Bartra Capital Property, headed by developer Richard Barrett, paid €3.17m last July for Maple Tree House, owned by solicitor Gerard Charlton and his wife Maeve Charlton.

The couple were previously embroiled in a protracted legal dispute with Mr Kenny over ownership of a 0.2-acre strip of land, which became known as the ‘Battle for Gorse Hill’.

But Bartra has also acquired a neighbouring site called Yonder on Ulverton Road, which was owned by the Charlton’s daughter Gearoidín and her husband Corry McMahon.

Both sites total almost 1.5 acres and are the subject of a planning application lodged with Dún Laoghaire- Rathdown County Council, seeking permission to build 19 apartments in three blocks of up to four storeys, along with seven houses.

One of Ireland’s best-known broadcasters, Mr Kenny and his wife, Kathy, are among 18 objectors, and are opposed on the grounds of density, scale and massing, impact on residential amenity and traffic grounds.

But eight householders, including the Kennys, have also hired Kieran O’Malley town planners to oppose the plans. In a submission, the planners say the scheme constitutes “overdevelopment” of the site, is “poorly conceived” and lacks adequate parking.

A submission from TrafficWise transport planners, also acting for the eight households, claims the traffic assessment from the developers “does not provide an impartial” description of the likely impacts, and access to the site is “woefully substandard”, being served by a private lane.

This is not the first attempt to develop the site. In October 2007, Gearoidín Charlton and Corry McMahon were granted permission to demolish the existing house at Yonder and develop two detached properties. The homes, opposed by the Kennys, were never built.

The latest move to develop the site has been in train since the summer when Bartra Properties met with the local council. Two letters of consent, both dated June 14, are on the planning file. The first is signed by Maeve Charlton and relates to Maple Tree House at Bullock Harbour, and gives permission to Bartra to engage with the council in relation to a “residential proposal on the property”.

Land Registry records show, on September 4 last, Maple Tree was registered in the name of Bartra Properties Ltd. It was in the name of Maeve Charlton to that point.

The second letter, from Gearoidín Charlton, and Corry McMahon says they are the owners of Yonder at 62 Ulverton Road in Dalkey, and gives consent to Bartra Property to engage with the council.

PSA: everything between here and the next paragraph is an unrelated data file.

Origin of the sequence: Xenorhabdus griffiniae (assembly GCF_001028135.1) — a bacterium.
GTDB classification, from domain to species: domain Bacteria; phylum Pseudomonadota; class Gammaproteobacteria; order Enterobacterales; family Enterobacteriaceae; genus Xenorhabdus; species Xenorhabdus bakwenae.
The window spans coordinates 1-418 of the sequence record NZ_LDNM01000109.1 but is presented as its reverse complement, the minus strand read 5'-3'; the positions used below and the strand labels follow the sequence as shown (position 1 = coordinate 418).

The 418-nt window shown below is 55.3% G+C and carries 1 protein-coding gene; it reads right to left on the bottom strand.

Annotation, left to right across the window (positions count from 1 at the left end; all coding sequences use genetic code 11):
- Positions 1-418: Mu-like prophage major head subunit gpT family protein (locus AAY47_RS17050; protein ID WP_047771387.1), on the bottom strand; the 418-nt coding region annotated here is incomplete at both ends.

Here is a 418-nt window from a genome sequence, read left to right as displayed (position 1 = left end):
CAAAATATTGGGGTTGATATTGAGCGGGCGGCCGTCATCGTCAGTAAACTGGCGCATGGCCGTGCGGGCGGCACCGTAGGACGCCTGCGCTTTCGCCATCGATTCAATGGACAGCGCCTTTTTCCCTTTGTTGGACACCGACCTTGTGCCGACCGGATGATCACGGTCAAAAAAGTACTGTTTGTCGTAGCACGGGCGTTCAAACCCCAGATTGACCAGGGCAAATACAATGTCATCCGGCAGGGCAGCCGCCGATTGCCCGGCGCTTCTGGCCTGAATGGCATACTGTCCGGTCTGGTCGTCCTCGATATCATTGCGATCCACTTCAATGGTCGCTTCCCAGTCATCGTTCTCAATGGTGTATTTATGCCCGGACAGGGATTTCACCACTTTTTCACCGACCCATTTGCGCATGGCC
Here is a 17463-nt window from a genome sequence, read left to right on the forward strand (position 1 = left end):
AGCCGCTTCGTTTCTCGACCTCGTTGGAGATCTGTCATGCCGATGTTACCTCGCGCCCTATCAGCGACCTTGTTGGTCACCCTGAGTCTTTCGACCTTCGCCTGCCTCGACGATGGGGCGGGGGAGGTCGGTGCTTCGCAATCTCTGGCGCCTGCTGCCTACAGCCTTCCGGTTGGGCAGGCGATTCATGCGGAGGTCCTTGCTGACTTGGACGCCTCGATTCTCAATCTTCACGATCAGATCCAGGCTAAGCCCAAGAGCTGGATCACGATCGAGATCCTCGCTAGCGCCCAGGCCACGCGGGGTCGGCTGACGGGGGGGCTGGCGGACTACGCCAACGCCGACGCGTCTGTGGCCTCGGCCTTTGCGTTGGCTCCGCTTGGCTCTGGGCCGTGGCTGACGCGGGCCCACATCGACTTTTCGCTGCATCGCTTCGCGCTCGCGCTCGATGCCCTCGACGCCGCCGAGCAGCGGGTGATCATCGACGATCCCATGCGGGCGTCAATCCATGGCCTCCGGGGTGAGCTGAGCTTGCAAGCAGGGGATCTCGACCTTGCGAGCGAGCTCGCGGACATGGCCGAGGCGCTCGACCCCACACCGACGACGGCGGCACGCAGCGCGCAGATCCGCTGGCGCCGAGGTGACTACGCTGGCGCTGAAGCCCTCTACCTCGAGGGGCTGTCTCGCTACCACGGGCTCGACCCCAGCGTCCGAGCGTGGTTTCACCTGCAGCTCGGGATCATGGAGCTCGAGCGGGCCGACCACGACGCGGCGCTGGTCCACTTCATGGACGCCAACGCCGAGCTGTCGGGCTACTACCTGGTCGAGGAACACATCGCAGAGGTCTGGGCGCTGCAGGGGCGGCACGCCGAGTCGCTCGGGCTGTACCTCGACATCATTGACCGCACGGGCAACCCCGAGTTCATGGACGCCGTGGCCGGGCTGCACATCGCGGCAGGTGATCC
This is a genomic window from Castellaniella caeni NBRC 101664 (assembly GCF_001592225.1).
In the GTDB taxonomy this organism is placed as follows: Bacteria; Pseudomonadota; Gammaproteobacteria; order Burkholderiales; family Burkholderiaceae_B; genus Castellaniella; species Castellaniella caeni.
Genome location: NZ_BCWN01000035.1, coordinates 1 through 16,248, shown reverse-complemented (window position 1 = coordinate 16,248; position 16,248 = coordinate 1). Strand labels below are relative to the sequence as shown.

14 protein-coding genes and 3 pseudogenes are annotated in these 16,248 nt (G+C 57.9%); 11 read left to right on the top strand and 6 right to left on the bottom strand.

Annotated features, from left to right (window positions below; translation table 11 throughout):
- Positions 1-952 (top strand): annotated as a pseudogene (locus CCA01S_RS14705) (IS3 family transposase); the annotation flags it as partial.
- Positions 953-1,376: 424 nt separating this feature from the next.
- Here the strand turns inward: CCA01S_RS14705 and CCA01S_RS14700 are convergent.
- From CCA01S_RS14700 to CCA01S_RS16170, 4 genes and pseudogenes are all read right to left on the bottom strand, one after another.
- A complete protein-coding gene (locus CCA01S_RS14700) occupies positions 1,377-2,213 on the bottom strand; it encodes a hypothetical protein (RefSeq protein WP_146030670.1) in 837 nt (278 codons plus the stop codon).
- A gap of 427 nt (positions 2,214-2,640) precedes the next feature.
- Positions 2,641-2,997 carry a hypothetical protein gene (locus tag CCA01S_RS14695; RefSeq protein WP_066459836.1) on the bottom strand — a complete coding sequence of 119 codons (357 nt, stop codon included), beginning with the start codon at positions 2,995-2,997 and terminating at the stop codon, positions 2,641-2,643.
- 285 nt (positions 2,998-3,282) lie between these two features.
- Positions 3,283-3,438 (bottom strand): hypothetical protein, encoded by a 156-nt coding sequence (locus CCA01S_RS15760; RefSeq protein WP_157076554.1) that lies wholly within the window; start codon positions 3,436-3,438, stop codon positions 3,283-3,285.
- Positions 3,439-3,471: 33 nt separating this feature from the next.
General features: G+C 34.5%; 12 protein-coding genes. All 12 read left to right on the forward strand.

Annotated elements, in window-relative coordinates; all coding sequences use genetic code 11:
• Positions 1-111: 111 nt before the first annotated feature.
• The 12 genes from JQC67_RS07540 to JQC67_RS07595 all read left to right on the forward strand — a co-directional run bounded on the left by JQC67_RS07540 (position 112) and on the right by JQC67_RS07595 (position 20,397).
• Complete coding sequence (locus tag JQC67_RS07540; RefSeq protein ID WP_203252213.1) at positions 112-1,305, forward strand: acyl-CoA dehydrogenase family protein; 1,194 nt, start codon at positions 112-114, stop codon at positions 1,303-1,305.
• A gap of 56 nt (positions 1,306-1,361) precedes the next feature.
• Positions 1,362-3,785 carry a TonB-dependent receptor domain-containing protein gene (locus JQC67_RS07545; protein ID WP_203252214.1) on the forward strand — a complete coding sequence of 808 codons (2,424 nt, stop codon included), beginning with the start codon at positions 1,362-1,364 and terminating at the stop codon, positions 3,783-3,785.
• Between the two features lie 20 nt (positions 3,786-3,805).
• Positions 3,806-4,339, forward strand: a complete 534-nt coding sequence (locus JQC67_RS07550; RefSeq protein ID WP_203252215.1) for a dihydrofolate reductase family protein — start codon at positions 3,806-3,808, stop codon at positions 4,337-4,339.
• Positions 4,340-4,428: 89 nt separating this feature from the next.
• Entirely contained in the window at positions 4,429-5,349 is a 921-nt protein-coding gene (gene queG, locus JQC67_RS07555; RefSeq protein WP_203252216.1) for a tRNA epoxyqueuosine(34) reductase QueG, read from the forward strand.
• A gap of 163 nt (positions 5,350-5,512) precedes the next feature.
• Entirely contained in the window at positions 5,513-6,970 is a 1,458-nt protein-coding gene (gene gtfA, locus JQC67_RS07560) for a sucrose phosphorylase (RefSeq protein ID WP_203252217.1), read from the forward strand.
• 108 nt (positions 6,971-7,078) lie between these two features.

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Outgoing US commander Vincent Brooks urges Seoul, Washington to protect pact

PYEONGTAEK, SOUTH KOREA (AFP) – The outgoing commander of US forces in South Korea on Thursday (Nov 8) urged Seoul and Washington to maintain their alliance as differences mount in their approach to the nuclear-armed North.

The US played a key role in defending the South after the North invaded in 1950, triggering the Korean War, and even now stations 28,500 troops in the country, a treaty ally, to protect it from its neighbour.

US President Donald Trump and North Korean leader Kim Jong Un traded personal insults and threats of war last year, only for fears of conflict to be replaced by a rapid diplomatic rapprochement.

But as progress has slowed in recent months there has been a growing uneasiness between the allies, with the US firm on sanctions against Pyongyang while Seoul is seeking to relax measures on its neighbour.

“In this place we have never succeeded by going alone,” General Vincent Brooks said in his last act as the commander of US Forces Korea, the UN Command and the South Korea-US Combined Forces Command.

“Our fears and our concerns should rise if we become inclined to go our own way.”

On the campaign trail US President Donald Trump raised doubts about the continued presence of US troops in South Korea.

This week the chairman of the US Joint Chiefs of Staff said the US would need to make “some changes to the military posture on the peninsula” over time if talks with Pyongyang progress.

Over the 65 years of the alliance, Brooks told a change-of-command ceremony at Camp Humphreys in Pyeongtaek, “we grew stronger under the tests and strains that confronted us, contrary to the predictions of cracks and fissures”.

“Let this be a lesson to all in the alliance,” he added.

Brooks, who took up his post in April 2016, has described his time in the South as “a rollercoaster ride”.

He previously said he was given no prior indication that Trump, after his summit with North Korean leader Kim Jong Un in June, would announce the cancellation of “very provocative” and expensive joint military drills with the South.

The allies have since suspended most of their major joint exercises, including the Ulchi Freedom Guardian in August and the Vigilant Ace air force training initially slated for next month.

His successor General Robert B. Abrams told his Senate confirmation hearing there “was certainly a degradation in the readiness of the force, for the combined forces” as a result of the pause in drills.

At Thursday’s ceremony Abrams – whose father was a former Army Chief of Staff for whom the M1 Abrams tank is named – vowed to continue Washington’s “ironclad relationship” with Seoul.

The military would maintain its capability so “we cannot only deter but defeat external threats if we are called to do so”, he said.

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What is the migrant caravan heading to US?